Marie-Anne Valfort is an Associate Professor of Economics at the Paris School of Economics (UMR PJSE) and University Paris 1 Panthéon Sorbonne, and a Labour Market Economist at the OECD, Directorate for Employment, Labour and Social Affairs.

She holds a DPhil (PhD) in Economics from Ecole Polytechnique, a graduate degree in Economics from Paris School of Economics and a graduate degree in Management from HEC Paris.

Her main research interests are in discriminations, especially in the labour market. Her contribution includes measuring discriminations, isolating their causes, evaluating their consequences and identifying efficient anti-discrimination policies. Since January 2017, Marie-Anne Valfort is a member of the Scientific Committee of the French DILCRAH (Délégation Interministérielle à la Lutte Contre le Racisme, l'Antisémitisme et la Haine anti-LGBT - Inter-ministerial delegation for the fight against racism, antisemitism and anti-LGBT hatred).

She joined IZA as a Research Fellow in March 2018.



IZA Discussion Paper No. 11417

Relying on a correspondence study conducted in France before the 2015 attacks, this paper compares the callback rates of immigrants of Muslim and Christian culture who originate from the same country and whose religiosity varies from non-religious to religious. Based on responses to over 6,200 job ads, the results reveal...

IZA Discussion Paper No. 6953
published in: Journal of Population Economics, 2014, 27 (4), 1039-1086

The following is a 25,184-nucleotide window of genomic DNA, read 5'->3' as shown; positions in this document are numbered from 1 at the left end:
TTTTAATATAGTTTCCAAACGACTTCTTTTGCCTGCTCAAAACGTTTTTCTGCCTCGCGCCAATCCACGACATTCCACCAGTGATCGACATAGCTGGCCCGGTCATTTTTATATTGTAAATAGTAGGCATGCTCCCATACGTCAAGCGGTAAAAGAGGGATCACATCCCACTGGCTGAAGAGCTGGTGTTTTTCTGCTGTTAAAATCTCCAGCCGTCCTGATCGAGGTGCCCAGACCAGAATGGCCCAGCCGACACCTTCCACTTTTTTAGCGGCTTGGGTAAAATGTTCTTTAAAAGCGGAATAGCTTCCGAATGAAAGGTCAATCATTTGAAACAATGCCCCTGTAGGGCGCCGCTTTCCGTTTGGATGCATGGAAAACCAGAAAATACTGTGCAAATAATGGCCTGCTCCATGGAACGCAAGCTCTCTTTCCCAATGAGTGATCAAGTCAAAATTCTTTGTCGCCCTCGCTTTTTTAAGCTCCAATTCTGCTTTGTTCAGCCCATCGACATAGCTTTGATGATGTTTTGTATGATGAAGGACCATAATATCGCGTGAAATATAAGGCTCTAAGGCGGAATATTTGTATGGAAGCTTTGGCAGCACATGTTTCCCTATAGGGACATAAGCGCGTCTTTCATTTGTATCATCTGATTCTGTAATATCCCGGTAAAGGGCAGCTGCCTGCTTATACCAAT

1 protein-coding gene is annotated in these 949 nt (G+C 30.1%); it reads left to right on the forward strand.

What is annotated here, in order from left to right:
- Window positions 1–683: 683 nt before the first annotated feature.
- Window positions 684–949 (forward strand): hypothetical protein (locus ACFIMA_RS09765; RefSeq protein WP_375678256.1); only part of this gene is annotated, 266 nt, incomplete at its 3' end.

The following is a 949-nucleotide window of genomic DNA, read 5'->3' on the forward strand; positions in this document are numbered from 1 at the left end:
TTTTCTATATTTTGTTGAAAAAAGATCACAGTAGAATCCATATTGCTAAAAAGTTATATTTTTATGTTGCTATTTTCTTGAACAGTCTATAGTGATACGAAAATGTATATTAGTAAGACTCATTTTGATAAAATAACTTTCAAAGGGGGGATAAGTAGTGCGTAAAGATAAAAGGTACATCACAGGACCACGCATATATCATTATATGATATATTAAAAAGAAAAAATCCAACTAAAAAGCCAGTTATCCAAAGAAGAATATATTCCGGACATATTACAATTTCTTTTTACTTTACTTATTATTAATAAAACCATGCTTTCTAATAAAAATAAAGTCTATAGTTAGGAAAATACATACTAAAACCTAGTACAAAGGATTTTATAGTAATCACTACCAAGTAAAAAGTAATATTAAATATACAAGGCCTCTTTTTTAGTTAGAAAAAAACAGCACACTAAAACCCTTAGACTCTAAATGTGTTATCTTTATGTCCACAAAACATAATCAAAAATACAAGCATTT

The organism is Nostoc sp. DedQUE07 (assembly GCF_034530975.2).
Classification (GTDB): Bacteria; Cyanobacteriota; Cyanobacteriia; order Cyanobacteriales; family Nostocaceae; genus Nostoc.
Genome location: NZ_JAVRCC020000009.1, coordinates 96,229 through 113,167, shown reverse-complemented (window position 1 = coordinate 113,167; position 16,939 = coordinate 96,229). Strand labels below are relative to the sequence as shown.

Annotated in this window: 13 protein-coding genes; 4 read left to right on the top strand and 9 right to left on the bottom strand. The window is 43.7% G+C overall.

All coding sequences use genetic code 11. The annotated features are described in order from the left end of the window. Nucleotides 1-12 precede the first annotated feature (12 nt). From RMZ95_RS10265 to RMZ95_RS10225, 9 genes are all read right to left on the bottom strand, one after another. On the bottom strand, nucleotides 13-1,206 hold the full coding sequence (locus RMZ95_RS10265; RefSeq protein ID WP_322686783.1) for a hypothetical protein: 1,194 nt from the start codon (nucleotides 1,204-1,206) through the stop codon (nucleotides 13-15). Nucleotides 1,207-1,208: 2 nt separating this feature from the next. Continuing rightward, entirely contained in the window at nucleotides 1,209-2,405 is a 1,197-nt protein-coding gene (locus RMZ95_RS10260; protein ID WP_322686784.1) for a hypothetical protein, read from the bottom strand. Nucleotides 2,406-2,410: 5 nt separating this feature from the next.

We analyze the assimilation patterns of Muslim immigrants in Western countries with a unique identification strategy. Survey and experimental data collected in France in 2009 reveal that Muslims and rooted French are locked in a sub-optimal equilibrium whereby (i) rooted French exhibit taste-based discrimination against those they are able to...

IZA Discussion Paper No. 6923
published in: World Bank Economic Review, 2015, 29 (2), 385-412

Relying on census data collected in 2002 and historical weather data for Uganda, we estimate the impact of weather-induced internal migration on the probability for non-migrants living in the destination regions to be employed. Our results reveal a significant negative impact. Consistent with the prediction of a simple theoretical model,...

IZA Discussion Paper No. 6421
published in: Economics and Politics, 2015, 26 (1), 79-95

Muslims do less well on the French labor market than their non Muslim counterparts. One explanation for this relative failure can be characterized by the following syllogism: (1) the empowerment of women is a sine qua non for economic progress; (2) in-group norms among Muslims do not empower women; and...

IZA Discussion Paper No. 6122
published in: Annals of Economics and Statistics, 2016, 121-122, 121-160

Anti-Muslim prejudice is widespread in Western countries. Yet, Muslims are expected to constitute a growing share of the total population in Western countries over the next decades. This paper predicts that this demographic trend will increase anti-Muslim prejudice. Relying on experimental games and a formal model, we show that the...